• Dzama

The Guy Next Door

Before I do anything I go to this guy and he tells me what to do. He wears a black suit and works out of the apartment next door. If I get a call about a job I just walk over there. How much should I charge? I’ll ask him.

My wife is propped up on some pillows and wants to know why I’m nervous about her going through my accounts. I take the trash down the hall to the incinerator and on the way back I stop in to get an answer from this guy.

He sits me down on a molded Eames chair and puffs away at a cigar. He paces the room as I quickly fill him in on the details. Put your hand on her arm like this and tell her, ‘I have no secrets from you.’
In a minute I’m back in there quoting word for word. And in twelve minutes my wife and I are making love.

If I’m buying a new car I go to this guy. Even for something as simple as, Do I floss my teeth? he’s got the answer. I’ve been partway through a meal, about to order seconds and I step out to get “a breath of fresh air.” He tells me, Yes, have seconds. Remember, you skipped lunch.

Many an hour I’ve spent sitting on that Eames chair, breathing the cigar fumes, and getting detailed stock advice or a list of clothing brands to wear. It actually saves me a lot of time, believe it or not.

Yesterday I was over there, clouds of smoke, sitting on the chair in his empty room as he walked circles around me. In his raspy, smoker’s voice he laid out a gameplan for the rest of the afternoon.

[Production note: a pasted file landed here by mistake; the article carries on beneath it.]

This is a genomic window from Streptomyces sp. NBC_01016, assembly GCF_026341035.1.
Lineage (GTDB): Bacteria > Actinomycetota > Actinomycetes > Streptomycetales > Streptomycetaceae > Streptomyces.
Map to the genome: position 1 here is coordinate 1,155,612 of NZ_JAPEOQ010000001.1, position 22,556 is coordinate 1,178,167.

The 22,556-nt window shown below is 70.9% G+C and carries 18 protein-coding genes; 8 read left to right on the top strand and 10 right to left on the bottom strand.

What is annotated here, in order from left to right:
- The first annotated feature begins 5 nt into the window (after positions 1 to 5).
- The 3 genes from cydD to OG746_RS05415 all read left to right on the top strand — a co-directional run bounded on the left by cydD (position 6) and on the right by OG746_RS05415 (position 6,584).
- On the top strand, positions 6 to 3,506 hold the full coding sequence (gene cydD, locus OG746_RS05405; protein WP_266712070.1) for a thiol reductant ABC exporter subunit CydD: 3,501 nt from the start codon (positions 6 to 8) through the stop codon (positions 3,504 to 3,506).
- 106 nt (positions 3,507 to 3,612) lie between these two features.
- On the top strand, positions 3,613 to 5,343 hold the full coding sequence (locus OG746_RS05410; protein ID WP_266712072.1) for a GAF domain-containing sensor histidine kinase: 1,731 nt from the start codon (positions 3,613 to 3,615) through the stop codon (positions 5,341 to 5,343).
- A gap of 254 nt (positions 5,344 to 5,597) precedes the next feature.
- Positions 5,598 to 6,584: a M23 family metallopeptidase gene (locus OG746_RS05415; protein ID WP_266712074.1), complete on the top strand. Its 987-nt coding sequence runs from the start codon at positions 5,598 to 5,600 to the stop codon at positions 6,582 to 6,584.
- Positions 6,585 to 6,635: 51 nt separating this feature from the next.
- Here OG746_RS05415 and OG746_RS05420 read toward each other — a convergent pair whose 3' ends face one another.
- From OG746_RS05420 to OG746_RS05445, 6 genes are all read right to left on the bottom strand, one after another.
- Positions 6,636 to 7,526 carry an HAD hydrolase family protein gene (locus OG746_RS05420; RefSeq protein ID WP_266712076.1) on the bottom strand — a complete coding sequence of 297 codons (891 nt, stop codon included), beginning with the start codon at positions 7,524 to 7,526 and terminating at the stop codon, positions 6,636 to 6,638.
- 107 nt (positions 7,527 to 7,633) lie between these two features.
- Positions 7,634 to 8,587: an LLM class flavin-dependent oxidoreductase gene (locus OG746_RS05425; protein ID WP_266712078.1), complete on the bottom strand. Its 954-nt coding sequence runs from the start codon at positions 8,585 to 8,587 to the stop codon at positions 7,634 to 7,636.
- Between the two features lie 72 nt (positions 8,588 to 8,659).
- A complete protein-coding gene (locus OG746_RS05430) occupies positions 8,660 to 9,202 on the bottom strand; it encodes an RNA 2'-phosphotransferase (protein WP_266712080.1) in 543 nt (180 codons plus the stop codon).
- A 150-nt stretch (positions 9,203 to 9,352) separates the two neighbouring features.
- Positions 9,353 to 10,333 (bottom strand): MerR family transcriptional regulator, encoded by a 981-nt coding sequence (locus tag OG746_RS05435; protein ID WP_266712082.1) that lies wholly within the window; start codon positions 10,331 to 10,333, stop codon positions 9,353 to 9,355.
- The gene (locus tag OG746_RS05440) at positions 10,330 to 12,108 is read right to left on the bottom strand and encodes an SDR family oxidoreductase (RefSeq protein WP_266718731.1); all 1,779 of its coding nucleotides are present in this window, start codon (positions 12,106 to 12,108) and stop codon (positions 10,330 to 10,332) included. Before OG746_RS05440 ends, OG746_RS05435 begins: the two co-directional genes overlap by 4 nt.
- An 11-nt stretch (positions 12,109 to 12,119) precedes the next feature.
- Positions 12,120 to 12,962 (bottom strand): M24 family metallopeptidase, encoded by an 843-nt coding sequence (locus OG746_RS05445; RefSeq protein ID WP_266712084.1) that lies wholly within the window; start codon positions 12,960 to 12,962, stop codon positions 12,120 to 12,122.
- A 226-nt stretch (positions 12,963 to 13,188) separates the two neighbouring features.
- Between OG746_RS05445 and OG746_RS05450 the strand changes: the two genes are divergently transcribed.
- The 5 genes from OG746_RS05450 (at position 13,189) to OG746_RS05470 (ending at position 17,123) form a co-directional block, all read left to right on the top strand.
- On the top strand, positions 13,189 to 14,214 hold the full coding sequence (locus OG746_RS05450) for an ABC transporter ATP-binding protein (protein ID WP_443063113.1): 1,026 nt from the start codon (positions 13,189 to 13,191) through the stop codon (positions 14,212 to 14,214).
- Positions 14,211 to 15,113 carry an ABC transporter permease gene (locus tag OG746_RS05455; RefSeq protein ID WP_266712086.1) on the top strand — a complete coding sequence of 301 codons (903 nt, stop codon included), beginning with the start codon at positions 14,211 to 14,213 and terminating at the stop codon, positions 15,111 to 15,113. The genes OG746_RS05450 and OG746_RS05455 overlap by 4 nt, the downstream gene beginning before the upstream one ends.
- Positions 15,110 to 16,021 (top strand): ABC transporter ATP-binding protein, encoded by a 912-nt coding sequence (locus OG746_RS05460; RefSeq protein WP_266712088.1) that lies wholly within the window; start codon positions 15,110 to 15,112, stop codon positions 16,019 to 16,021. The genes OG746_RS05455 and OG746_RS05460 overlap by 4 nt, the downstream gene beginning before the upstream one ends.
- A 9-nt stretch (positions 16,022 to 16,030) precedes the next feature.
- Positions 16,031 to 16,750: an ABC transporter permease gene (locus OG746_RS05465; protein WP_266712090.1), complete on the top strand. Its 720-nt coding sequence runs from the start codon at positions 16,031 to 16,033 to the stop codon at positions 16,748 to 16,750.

He has me doing weird stuff this week, I’ll admit. I make it a point of not judging his directives but to be quite honest why am I buying all these weapons? Why do I have to hide them from my wife? The good thing is that I don’t have to know why. It always works out in the end. Do you know what a shuriken is? He asked me. I didn’t. It’s a throwing star. Go to Little Tokyo and come back with twelve of these. Keep them in the brown paper bag. Tape the bag to the bottom of the shelf on the right under the sink.

Later that day I was back asking my usual questions about floss and brushing teeth. He told me to take a shower (I never take showers at night) and then dress in my winter coat.

So I’m standing outside this warehouse at midnight in my winter coat, pockets weighted down with instruments of war from feudal Japan, wondering when someone’s going to come around and tell me what to do. Because it’s getting cold out here and frankly, I’m getting a little nervous.



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